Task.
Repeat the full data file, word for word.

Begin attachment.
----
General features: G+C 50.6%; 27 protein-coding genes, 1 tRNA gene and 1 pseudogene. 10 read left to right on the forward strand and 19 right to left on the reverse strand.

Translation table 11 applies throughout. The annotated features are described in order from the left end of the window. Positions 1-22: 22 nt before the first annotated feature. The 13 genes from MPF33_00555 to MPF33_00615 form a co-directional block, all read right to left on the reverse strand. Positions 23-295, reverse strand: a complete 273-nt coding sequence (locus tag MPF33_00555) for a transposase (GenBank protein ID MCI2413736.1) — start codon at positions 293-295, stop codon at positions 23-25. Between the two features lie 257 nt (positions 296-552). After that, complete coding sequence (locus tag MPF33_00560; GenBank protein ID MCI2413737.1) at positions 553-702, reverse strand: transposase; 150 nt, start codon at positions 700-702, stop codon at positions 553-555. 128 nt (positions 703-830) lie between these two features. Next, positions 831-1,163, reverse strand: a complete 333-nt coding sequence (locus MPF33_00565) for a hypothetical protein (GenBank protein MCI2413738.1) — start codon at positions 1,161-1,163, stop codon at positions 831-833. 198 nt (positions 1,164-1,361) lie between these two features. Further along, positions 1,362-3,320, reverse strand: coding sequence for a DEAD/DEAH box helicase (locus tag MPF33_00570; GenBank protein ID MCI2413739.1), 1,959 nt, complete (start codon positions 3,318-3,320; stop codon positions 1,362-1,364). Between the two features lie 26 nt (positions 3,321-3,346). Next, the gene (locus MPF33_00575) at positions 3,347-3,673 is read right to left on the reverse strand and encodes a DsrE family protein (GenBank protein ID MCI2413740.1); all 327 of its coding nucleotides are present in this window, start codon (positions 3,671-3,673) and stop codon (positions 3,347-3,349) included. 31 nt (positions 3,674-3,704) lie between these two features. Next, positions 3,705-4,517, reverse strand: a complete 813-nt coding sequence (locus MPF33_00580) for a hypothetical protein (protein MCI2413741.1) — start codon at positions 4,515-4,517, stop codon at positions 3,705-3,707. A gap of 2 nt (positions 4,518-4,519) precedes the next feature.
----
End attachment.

General features: G+C 50.6%; 27 protein-coding genes, 1 tRNA gene and 1 pseudogene. 10 read left to right on the forward strand and 19 right to left on the reverse strand.

Translation table 11 applies throughout. The annotated features are described in order from the left end of the window. Positions 1-22: 22 nt before the first annotated feature. The 13 genes from MPF33_00555 to MPF33_00615 form a co-directional block, all read right to left on the reverse strand. Positions 23-295, reverse strand: a complete 273-nt coding sequence (locus tag MPF33_00555) for a transposase (GenBank protein ID MCI2413736.1) — start codon at positions 293-295, stop codon at positions 23-25. Between the two features lie 257 nt (positions 296-552). After that, complete coding sequence (locus tag MPF33_00560; GenBank protein ID MCI2413737.1) at positions 553-702, reverse strand: transposase; 150 nt, start codon at positions 700-702, stop codon at positions 553-555. 128 nt (positions 703-830) lie between these two features. Next, positions 831-1,163, reverse strand: a complete 333-nt coding sequence (locus MPF33_00565) for a hypothetical protein (GenBank protein MCI2413738.1) — start codon at positions 1,161-1,163, stop codon at positions 831-833. 198 nt (positions 1,164-1,361) lie between these two features. Further along, positions 1,362-3,320, reverse strand: coding sequence for a DEAD/DEAH box helicase (locus tag MPF33_00570; GenBank protein ID MCI2413739.1), 1,959 nt, complete (start codon positions 3,318-3,320; stop codon positions 1,362-1,364). Between the two features lie 26 nt (positions 3,321-3,346). Next, the gene (locus MPF33_00575) at positions 3,347-3,673 is read right to left on the reverse strand and encodes a DsrE family protein (GenBank protein ID MCI2413740.1); all 327 of its coding nucleotides are present in this window, start codon (positions 3,671-3,673) and stop codon (positions 3,347-3,349) included. 31 nt (positions 3,674-3,704) lie between these two features. Next, positions 3,705-4,517, reverse strand: a complete 813-nt coding sequence (locus MPF33_00580) for a hypothetical protein (protein MCI2413741.1) — start codon at positions 4,515-4,517, stop codon at positions 3,705-3,707. A gap of 2 nt (positions 4,518-4,519) precedes the next feature.